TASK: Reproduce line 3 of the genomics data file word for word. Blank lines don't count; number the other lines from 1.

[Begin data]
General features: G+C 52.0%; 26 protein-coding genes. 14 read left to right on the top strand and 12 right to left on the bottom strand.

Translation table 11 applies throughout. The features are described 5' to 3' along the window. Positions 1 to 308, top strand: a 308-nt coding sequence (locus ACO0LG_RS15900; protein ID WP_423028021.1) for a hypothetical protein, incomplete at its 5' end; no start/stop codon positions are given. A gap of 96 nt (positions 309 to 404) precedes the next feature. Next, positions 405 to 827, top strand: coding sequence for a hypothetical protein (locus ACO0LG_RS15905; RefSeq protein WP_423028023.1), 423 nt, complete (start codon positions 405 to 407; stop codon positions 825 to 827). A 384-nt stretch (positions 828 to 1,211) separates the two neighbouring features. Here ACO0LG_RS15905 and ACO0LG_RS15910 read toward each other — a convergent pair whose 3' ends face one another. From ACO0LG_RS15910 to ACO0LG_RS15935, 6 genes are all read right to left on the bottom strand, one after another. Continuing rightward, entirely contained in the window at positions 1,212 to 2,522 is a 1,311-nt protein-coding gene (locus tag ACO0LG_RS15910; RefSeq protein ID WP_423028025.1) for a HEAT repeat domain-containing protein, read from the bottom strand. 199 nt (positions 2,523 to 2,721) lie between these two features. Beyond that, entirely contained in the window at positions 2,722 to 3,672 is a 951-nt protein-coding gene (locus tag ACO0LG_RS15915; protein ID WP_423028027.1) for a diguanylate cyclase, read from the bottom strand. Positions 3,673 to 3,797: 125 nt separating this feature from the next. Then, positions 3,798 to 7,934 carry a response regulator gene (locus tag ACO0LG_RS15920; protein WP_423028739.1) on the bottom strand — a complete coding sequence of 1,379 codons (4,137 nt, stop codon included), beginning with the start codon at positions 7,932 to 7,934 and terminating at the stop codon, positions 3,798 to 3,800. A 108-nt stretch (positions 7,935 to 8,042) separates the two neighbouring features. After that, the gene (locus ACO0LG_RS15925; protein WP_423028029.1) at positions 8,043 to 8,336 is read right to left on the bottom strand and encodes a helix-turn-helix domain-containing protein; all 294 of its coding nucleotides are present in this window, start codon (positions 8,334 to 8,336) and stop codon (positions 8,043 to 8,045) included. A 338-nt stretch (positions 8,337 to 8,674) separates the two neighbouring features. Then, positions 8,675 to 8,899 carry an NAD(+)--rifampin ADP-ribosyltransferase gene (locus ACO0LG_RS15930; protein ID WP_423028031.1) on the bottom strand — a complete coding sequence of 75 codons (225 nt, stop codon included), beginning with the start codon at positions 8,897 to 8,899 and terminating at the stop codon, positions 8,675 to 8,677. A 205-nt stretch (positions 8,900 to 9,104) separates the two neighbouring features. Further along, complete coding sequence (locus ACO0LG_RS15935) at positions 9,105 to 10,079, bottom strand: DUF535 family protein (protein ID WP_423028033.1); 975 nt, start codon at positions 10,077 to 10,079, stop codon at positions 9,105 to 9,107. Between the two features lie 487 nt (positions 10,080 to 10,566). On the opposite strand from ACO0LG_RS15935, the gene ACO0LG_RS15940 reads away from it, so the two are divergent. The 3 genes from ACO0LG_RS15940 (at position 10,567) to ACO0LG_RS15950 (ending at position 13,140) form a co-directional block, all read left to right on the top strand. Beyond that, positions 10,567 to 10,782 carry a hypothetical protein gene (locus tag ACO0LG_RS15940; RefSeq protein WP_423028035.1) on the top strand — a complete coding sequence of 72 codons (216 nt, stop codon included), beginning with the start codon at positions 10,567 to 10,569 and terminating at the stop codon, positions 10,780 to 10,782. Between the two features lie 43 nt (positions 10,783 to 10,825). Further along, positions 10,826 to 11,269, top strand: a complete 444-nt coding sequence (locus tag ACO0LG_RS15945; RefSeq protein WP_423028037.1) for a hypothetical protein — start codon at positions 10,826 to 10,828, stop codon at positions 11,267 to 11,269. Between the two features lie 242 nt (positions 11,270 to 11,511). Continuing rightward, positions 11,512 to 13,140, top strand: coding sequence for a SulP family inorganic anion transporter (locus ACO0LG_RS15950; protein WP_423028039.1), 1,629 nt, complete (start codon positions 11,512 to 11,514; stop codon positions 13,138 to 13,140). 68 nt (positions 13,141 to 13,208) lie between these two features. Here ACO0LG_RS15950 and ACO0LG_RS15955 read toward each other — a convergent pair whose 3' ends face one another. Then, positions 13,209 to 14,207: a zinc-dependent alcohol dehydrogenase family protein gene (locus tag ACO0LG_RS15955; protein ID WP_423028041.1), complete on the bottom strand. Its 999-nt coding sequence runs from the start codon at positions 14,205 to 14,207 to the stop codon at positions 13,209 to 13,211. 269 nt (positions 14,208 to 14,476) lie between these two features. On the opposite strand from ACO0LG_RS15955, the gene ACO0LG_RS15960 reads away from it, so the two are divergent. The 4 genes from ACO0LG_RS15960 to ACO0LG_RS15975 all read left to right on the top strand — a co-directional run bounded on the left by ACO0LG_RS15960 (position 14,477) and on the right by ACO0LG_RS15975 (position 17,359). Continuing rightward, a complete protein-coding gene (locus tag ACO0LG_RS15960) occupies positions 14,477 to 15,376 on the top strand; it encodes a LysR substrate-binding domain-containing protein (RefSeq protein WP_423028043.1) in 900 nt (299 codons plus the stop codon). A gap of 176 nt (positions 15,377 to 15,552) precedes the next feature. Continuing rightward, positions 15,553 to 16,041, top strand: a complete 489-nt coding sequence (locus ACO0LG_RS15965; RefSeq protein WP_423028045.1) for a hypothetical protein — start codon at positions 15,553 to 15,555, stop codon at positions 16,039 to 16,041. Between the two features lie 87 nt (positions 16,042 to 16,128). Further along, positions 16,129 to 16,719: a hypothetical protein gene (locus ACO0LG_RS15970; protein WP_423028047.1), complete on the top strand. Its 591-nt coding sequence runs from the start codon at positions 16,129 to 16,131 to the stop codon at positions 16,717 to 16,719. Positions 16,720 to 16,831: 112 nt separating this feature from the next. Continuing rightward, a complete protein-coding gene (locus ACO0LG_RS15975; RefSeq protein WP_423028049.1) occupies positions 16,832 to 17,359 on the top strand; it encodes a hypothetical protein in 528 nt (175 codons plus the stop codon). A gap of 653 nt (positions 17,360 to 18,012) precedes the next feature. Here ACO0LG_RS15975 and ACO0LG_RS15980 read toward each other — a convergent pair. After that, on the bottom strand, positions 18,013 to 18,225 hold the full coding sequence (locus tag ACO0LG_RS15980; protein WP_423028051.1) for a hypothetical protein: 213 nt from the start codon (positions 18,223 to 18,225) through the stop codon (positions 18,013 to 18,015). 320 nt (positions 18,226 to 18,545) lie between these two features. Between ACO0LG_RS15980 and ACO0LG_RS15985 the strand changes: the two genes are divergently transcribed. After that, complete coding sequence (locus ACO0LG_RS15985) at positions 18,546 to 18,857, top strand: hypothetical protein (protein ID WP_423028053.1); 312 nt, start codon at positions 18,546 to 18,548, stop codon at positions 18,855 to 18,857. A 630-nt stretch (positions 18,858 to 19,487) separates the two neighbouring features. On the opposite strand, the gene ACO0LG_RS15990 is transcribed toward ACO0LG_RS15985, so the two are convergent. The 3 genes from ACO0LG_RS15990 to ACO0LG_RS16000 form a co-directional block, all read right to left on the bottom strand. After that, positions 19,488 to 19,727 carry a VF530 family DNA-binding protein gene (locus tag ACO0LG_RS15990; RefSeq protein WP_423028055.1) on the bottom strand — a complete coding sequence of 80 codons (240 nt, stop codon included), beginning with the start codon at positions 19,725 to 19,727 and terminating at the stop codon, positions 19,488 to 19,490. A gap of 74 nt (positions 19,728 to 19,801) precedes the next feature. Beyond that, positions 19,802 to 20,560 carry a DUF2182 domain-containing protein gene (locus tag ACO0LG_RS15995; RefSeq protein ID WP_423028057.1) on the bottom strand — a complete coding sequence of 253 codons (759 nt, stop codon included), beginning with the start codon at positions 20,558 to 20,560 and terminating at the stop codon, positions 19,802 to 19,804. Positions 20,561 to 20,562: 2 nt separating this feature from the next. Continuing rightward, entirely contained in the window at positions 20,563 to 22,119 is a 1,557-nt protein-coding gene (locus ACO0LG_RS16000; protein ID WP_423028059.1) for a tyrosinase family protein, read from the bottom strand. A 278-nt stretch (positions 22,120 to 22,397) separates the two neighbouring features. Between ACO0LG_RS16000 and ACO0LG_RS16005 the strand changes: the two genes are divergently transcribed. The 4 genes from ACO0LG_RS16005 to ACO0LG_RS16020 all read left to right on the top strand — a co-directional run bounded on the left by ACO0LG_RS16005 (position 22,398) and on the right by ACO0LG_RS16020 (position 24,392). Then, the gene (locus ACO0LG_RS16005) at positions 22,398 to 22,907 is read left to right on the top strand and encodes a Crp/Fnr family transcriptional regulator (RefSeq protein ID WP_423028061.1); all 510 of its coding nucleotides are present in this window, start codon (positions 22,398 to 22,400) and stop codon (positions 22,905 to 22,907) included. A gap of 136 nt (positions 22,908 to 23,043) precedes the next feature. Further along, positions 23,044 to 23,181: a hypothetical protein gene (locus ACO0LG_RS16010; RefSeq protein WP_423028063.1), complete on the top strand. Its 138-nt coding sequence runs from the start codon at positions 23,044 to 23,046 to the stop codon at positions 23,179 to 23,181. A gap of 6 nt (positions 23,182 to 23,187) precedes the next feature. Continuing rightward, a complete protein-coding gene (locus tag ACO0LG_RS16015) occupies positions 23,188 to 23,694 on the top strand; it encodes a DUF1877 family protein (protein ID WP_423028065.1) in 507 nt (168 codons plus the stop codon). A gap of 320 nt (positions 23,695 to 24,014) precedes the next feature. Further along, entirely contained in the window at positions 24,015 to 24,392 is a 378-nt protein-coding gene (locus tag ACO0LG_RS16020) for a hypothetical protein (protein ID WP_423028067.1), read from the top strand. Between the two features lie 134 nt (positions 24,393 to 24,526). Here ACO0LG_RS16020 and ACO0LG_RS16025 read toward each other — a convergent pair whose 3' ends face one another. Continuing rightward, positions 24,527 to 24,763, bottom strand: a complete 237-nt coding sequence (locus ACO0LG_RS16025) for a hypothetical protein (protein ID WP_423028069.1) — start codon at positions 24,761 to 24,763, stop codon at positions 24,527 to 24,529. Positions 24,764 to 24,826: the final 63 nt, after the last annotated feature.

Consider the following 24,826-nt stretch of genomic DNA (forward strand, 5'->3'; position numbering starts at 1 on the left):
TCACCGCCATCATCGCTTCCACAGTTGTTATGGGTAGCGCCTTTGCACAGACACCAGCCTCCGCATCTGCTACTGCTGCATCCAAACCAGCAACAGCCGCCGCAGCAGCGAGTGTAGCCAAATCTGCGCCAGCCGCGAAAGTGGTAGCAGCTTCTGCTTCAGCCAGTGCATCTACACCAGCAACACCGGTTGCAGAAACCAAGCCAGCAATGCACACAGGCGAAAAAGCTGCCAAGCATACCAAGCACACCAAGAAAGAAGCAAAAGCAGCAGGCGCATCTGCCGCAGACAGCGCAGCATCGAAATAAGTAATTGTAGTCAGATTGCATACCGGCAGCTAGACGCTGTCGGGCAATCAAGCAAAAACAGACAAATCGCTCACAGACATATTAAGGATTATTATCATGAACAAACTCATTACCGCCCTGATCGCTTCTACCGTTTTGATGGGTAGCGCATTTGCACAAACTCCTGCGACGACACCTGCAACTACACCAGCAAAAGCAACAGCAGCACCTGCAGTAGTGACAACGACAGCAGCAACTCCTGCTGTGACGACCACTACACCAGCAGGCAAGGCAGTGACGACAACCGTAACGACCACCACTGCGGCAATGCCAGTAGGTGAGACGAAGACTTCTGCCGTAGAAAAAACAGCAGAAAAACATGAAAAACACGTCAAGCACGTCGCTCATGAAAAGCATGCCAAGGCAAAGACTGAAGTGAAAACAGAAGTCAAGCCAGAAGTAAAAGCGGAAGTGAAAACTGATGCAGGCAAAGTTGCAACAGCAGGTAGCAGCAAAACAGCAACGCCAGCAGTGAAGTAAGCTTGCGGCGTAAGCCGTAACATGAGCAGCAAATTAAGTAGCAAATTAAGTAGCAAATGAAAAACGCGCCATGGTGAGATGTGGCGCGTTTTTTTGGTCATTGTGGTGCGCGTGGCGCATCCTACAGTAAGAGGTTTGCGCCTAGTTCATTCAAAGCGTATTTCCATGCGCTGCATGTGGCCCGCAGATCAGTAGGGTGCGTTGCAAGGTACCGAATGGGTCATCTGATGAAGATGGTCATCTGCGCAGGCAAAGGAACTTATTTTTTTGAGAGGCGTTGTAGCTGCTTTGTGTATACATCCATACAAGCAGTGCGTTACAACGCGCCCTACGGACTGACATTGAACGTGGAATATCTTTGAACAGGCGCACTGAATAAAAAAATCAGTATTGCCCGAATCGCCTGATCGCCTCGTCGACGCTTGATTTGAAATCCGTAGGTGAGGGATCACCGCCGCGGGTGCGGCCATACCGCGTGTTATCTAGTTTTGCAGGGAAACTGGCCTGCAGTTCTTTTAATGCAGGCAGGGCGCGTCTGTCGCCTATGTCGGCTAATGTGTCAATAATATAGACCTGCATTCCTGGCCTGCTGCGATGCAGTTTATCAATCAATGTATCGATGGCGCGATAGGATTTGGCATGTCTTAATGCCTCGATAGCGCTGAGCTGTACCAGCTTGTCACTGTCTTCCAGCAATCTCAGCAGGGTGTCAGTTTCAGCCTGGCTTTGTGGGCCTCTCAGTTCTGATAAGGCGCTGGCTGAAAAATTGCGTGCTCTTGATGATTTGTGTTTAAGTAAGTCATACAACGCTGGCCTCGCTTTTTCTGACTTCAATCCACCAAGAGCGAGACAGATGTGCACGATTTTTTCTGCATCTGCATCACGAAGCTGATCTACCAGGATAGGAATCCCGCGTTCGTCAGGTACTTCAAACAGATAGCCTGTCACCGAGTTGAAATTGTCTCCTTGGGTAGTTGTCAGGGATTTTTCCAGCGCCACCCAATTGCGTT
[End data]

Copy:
Consider the following 24,826-nt stretch of genomic DNA (forward strand, 5'->3'; position numbering starts at 1 on the left):